Getting Urban Infrastructure and Sustainable Water Resource Management Right
Originally published by the African Wildlife Foundation
‘The Freshwater Conservation and Water Sanitation and Health (WASH) Integration Community of Practice meeting on the theme, Rapid Urbanization, Infrastructure Development, and Water Conservation in Kenya, took place in Nairobi, Kenya on February 25, 2020. Convened by the Kenya Water and Sanitation Civil Society Network (KEWASNET) and the Africa Biodiversity Collaborative Group (ABCG), the meeting attracted participants from the public, private and civil society sectors as well as university students.
‘As Africa changes, it is essential that healthy ecosystems are included in development plans. There is a need to negotiate space for conservation as well. It helps to identify threats and solutions around access to water to eventually improve efficiency, collaboration, and impact. Water security is indispensable in sustainable growth as well as in development.
At the meeting, discussions revolved around three key themes, 1) An understanding of water resource management and the value of freshwater ecosystems, 2) The role of water governance and urban planning in mediating urban water demand and supply, and environmental protection, and 3) The cost of meeting FW-WASH challenges in the face of rapid urbanization.
“ABCG, through its thematic working group focusing on the integration of freshwater conservation and Water, Sanitation and Hygience (WASH), initiated this community of practice to bring together stakeholders working in conservation, development, and WASH sectors to learn and exchange practical experiences and resources as well as to address pertinent issues,” said Evelyn Namvua, ABCG Communication and Engagement Specialist.
While discussing on the benefits of freshwater ecosystem, participants observed the need to increase awareness among citizens about the importance of the critical (provisioning, supporting, regulating, and cultural) services provided by the ecosystem as an important requirement that could positively transform how we treat and protect our environment.
The role of the government in sustainable water management was stated as critical to the success of many intervention projects. There’s need for a structural revolution particularly in integrating politics into program design to ensure that the program attains its full benefits. On the other hand, civil society organizations and other actors involved in water resource management need to engage with the local and national governments to support them in planning and coming up with policies that would ensure sustainable water resource management.
“As the national government is budgeting for water resource management, it is important that county governments also plug in and include it in their budget plans. Banks can also fund some of the infrastructure. However, all these revolve around sustainable governance,” said Martin Mulongo, the Water and Sanitation Specialist at the U.S. Agency for International Development.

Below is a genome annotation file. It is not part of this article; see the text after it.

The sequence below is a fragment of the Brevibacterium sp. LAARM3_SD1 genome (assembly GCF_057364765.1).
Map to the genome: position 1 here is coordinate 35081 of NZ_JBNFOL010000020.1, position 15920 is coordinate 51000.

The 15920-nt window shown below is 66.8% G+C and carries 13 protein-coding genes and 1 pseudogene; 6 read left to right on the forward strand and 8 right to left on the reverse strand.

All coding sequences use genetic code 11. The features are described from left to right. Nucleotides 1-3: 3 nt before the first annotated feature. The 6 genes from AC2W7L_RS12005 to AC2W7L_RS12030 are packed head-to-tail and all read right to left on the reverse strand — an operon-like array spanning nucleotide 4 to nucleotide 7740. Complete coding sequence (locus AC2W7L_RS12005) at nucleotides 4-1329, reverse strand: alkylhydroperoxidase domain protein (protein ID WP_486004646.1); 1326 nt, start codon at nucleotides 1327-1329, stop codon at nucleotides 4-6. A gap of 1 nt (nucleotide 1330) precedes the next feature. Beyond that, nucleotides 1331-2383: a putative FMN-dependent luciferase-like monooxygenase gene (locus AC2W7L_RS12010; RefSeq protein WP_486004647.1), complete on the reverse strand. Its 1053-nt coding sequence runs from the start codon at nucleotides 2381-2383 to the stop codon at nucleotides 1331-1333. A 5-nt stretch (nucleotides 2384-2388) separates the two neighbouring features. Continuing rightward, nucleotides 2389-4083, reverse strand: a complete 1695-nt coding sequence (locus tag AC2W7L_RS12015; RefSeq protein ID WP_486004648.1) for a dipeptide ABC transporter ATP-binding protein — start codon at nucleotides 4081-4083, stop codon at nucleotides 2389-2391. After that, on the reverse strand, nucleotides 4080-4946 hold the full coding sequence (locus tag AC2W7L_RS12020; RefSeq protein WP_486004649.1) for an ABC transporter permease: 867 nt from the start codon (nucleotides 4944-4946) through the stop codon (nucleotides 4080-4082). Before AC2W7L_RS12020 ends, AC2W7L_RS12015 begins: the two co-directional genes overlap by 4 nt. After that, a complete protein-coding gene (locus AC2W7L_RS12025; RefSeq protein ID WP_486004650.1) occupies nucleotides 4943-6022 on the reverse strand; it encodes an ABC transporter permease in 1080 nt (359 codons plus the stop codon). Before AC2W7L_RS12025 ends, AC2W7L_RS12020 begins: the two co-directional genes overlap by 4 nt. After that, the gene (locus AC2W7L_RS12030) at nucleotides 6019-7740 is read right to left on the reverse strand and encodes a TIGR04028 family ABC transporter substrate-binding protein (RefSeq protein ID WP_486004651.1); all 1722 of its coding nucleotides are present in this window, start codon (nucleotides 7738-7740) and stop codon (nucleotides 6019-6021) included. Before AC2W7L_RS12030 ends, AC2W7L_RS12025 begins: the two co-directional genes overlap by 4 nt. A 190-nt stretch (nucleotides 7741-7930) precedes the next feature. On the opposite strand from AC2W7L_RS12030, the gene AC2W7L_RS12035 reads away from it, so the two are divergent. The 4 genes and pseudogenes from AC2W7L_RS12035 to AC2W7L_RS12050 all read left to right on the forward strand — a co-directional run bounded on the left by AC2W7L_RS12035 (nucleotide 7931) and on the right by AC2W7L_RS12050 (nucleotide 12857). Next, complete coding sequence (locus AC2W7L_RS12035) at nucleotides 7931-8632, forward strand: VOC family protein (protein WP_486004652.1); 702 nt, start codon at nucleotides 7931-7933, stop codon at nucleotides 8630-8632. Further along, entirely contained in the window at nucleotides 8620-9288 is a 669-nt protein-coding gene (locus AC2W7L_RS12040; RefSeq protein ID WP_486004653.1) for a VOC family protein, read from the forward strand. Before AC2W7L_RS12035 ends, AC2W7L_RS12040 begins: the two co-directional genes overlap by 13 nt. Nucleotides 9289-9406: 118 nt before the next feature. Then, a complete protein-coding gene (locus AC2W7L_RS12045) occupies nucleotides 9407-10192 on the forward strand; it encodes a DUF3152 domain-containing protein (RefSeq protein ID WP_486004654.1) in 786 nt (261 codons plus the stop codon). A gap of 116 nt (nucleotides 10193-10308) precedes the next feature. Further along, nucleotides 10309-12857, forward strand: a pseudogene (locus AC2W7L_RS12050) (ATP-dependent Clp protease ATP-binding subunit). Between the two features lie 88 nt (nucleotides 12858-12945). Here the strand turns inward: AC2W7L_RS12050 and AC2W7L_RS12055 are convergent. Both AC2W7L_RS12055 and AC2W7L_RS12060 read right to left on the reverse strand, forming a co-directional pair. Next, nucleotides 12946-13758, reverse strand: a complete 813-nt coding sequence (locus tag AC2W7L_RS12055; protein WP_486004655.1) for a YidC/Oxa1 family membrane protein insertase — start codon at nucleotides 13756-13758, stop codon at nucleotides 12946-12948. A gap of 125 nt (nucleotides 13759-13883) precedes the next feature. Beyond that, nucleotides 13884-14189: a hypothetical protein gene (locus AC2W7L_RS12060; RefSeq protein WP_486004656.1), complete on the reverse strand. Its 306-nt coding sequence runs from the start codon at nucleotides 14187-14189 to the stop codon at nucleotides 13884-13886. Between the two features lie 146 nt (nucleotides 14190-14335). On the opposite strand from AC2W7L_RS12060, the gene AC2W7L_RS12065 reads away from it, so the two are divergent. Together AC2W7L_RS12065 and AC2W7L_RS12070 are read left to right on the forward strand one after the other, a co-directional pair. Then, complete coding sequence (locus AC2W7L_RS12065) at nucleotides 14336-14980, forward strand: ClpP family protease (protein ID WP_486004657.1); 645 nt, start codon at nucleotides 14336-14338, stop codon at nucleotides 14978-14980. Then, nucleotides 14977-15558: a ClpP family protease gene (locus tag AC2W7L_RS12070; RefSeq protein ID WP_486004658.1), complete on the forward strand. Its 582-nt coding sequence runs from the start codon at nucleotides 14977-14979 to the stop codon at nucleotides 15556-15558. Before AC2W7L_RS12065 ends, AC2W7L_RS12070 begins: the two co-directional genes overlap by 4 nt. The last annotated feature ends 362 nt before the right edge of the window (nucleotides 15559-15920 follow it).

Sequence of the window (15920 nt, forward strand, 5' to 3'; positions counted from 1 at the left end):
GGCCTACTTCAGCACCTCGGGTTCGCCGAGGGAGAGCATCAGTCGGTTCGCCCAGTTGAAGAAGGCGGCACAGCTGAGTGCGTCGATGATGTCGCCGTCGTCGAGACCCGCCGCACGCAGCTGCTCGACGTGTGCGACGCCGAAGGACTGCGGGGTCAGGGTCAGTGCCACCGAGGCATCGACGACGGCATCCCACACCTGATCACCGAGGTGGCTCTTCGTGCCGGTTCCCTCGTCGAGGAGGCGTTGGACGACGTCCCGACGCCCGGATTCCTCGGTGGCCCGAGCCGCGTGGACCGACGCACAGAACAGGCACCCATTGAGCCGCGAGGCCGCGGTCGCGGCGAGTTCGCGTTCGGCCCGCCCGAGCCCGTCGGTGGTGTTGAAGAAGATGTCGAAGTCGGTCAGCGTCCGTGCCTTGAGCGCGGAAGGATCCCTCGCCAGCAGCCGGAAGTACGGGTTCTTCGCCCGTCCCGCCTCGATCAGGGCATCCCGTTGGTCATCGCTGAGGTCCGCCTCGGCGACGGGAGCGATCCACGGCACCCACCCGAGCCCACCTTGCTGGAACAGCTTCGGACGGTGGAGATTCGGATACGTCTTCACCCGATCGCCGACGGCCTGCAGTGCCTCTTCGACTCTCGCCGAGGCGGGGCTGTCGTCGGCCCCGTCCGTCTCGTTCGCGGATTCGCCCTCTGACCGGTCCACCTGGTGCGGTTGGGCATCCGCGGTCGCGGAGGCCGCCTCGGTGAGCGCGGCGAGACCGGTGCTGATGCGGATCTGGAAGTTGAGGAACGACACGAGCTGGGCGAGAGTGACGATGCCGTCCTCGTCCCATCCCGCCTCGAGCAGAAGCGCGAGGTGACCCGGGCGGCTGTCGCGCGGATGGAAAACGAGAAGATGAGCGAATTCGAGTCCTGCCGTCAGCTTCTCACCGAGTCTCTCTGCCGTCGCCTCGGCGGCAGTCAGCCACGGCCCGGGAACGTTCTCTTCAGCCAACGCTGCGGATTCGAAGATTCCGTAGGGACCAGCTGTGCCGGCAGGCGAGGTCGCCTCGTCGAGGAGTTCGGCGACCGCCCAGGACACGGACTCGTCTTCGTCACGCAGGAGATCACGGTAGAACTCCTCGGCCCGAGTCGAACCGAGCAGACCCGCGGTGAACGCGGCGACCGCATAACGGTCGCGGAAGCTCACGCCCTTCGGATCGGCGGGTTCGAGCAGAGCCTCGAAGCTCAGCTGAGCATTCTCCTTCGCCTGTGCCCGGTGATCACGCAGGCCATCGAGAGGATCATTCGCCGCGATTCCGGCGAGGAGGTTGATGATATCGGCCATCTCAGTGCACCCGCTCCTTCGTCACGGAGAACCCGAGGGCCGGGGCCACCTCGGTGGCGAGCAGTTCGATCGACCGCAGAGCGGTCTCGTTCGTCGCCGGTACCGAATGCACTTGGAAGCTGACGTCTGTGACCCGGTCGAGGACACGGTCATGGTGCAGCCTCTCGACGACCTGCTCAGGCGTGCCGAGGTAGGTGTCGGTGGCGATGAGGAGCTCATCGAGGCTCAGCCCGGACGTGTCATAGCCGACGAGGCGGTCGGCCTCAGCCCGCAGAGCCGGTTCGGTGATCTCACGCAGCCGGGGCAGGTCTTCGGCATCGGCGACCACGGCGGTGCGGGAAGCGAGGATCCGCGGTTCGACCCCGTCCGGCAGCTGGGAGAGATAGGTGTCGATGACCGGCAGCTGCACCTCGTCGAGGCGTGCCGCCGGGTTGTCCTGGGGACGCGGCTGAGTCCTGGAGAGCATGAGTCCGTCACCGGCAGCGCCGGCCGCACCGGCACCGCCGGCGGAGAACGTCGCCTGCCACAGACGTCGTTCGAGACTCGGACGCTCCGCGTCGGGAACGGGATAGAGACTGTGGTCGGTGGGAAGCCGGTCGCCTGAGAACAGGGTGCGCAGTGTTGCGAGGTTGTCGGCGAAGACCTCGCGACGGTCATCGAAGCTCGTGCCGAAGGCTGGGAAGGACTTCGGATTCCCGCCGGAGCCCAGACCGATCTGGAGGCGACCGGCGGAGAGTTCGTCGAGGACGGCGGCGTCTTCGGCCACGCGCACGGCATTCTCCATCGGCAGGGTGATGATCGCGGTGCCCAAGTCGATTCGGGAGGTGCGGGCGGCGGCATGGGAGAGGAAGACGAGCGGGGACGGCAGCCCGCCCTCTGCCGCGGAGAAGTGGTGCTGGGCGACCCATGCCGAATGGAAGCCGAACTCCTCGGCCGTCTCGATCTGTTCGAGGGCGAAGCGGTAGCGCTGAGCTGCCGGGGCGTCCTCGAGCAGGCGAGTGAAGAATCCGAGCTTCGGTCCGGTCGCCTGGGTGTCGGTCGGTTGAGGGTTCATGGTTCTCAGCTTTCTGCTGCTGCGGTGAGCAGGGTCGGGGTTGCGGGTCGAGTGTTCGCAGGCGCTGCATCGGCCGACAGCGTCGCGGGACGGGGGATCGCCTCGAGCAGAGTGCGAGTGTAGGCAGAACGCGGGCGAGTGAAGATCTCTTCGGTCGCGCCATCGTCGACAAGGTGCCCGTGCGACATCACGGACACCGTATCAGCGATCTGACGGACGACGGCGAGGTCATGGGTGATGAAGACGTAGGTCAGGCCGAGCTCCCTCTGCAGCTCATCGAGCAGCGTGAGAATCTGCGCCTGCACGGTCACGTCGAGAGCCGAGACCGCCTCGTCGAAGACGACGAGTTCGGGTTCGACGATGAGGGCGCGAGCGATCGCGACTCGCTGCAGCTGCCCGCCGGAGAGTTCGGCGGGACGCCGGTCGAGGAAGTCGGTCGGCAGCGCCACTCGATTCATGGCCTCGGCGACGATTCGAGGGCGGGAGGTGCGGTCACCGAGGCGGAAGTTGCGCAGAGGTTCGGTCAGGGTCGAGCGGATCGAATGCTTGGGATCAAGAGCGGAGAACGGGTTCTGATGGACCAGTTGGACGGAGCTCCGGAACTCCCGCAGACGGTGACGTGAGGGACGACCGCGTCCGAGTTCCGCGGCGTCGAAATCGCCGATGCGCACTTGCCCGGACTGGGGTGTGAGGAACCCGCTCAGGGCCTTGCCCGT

‘United Nations-Habitat estimates that by 2030, the urban population in Africa will double. Therefore, the meeting sought to find a balance between the provision of clean water and the protection of Kenya’s water catchment areas while promoting urbanization without any compromising the other. Across the continent, key water catchment areas are facing severe degradation due to land-use changes, poorly planned infrastructure, urbanization, and population growth.
‘Urbanization brings about not only a national but also a positive global change. It facilitates the growth of hubs for innovation, creativity, and growth. Additionally, it accounts for 85 percent of global Gross Domestic Product. With the proper development of urban infrastructure, national and regional Sustainable Development Goals can easily be attained.
Read the article on the AWF website: AWF Promotes Freshwater Conservation as Top Development Priority, published March 03, 2020
About ABCG Freshwater Conservation and WASH activities
ABCG is working to reduce watershed degradation and pollution to increase the health of watershed ecosystems and species by linking freshwater conservation, access and Water, Sanitation and Hygiene. Pilot projects in Uganda and South Africa, examine the effectiveness of implementing integrated development and conservation projects from a freshwater ecosystems perspective. Activities are contributing to the conservation of freshwater ecosystems and improving efficient use of diminishing water resources due to climate change, that lead to increased access to potable water and improved human health.
About the FW-WASH CoP
Recognizing the need to better share information on FW-WASH initiatives, the ABCG FW-WASH task group initiated the CoP with the aim of establishing an integrated learning and knowledge sharing platform between FW-WASH practitioners in a supportive and collaborative environment. The main goal of the CoP is to bring together WASH and conservation practitioners to reduce water catchment degradation and pollution, and improved health of freshwater ecosystems and people.